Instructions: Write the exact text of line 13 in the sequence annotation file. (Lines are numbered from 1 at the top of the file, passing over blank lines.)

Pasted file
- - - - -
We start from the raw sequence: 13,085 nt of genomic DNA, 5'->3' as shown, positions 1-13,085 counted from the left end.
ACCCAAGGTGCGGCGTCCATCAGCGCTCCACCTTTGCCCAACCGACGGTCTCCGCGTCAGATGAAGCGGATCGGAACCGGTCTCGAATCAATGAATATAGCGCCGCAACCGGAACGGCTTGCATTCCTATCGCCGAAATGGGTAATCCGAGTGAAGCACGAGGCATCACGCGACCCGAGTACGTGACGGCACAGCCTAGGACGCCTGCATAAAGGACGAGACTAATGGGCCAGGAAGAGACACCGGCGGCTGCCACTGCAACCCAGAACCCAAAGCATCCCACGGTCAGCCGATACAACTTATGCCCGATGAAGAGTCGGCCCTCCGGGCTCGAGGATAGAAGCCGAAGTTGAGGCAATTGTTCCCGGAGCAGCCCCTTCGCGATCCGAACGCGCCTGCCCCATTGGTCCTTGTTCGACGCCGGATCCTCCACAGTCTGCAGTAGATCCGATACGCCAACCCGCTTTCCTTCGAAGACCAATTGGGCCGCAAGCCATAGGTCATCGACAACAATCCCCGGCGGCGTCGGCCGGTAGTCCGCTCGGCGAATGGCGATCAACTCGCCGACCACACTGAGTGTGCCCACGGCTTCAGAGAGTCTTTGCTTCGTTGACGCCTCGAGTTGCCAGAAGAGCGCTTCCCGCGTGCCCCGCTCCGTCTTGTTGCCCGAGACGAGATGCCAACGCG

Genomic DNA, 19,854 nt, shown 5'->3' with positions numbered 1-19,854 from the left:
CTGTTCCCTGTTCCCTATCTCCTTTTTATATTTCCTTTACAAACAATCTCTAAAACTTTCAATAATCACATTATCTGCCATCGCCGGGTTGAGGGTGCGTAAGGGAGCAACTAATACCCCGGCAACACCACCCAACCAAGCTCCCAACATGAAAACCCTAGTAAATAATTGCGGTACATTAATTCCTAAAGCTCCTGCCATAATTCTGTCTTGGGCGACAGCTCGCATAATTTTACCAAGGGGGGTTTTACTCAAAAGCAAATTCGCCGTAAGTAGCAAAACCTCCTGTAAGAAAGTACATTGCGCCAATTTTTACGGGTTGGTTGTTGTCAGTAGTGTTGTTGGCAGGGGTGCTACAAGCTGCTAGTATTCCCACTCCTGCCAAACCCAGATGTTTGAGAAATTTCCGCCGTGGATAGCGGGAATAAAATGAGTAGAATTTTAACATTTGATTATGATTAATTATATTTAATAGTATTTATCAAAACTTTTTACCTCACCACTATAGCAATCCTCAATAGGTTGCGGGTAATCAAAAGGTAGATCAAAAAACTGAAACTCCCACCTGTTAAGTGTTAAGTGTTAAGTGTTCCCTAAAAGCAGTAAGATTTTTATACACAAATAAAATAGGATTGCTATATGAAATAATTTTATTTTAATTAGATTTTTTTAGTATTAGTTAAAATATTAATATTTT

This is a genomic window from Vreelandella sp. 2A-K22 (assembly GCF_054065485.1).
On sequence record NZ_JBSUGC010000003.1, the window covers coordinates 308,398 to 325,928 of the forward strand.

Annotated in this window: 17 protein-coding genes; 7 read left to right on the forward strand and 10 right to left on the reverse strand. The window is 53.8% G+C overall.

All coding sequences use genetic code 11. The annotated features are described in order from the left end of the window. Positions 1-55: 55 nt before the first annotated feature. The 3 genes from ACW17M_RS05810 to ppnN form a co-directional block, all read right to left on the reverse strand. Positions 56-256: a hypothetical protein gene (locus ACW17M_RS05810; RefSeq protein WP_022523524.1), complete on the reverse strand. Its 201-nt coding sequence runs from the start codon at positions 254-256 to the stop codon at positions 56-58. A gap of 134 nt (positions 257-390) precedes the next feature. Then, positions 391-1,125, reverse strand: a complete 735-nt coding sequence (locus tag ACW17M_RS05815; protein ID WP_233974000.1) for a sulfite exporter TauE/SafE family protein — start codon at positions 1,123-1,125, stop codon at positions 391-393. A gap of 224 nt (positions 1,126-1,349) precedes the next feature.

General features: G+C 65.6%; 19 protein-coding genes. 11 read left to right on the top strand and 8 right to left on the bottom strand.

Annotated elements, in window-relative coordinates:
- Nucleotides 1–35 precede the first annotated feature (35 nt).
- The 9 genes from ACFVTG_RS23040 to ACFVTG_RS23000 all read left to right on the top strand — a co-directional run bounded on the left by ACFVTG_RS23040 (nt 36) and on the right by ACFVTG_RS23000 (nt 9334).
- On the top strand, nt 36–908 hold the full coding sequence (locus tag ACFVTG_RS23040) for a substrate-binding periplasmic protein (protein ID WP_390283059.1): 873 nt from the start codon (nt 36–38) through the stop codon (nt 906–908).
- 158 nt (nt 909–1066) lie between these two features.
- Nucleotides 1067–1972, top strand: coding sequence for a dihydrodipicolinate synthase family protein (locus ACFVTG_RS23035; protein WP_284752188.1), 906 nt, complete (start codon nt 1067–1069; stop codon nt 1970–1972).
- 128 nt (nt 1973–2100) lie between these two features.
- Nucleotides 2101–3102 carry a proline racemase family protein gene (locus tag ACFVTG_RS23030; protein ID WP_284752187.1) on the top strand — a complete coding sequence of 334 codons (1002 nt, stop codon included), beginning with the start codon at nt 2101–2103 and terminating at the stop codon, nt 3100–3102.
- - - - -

- On the top strand, nt 36–908 hold the full coding sequence (locus tag ACFVTG_RS23040) for a substrate-binding periplasmic protein (protein ID WP_390283059.1): 873 nt from the start codon (nt 36–38) through the stop codon (nt 906–908).